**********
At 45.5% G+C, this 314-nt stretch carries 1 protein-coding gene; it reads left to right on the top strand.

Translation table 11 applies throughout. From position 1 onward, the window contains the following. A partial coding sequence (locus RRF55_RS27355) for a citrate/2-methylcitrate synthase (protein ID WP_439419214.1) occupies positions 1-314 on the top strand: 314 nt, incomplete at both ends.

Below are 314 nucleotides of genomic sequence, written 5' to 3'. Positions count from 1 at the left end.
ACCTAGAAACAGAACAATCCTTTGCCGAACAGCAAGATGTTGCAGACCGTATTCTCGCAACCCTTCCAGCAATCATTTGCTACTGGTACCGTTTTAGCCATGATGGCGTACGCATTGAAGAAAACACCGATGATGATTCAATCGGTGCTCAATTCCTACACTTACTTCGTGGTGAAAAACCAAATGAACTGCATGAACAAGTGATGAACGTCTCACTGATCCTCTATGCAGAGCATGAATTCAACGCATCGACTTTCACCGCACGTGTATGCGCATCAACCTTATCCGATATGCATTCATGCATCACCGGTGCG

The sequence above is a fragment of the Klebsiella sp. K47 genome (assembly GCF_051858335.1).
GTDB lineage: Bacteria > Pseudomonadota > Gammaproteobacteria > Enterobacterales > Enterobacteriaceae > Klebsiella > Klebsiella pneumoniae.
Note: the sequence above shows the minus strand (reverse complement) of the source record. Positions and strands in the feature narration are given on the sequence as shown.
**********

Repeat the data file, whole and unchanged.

At 45.5% G+C, this 314-nt stretch carries 1 protein-coding gene; it reads left to right on the top strand.

Translation table 11 applies throughout. From position 1 onward, the window contains the following. A partial coding sequence (locus RRF55_RS27355) for a citrate/2-methylcitrate synthase (protein ID WP_439419214.1) occupies positions 1-314 on the top strand: 314 nt, incomplete at both ends.

Below are 314 nucleotides of genomic sequence, written 5' to 3'. Positions count from 1 at the left end.
ACCTAGAAACAGAACAATCCTTTGCCGAACAGCAAGATGTTGCAGACCGTATTCTCGCAACCCTTCCAGCAATCATTTGCTACTGGTACCGTTTTAGCCATGATGGCGTACGCATTGAAGAAAACACCGATGATGATTCAATCGGTGCTCAATTCCTACACTTACTTCGTGGTGAAAAACCAAATGAACTGCATGAACAAGTGATGAACGTCTCACTGATCCTCTATGCAGAGCATGAATTCAACGCATCGACTTTCACCGCACGTGTATGCGCATCAACCTTATCCGATATGCATTCATGCATCACCGGTGCG

The sequence above is a fragment of the Klebsiella sp. K47 genome (assembly GCF_051858335.1).
GTDB lineage: Bacteria > Pseudomonadota > Gammaproteobacteria > Enterobacterales > Enterobacteriaceae > Klebsiella > Klebsiella pneumoniae.
Note: the sequence above shows the minus strand (reverse complement) of the source record. Positions and strands in the feature narration are given on the sequence as shown.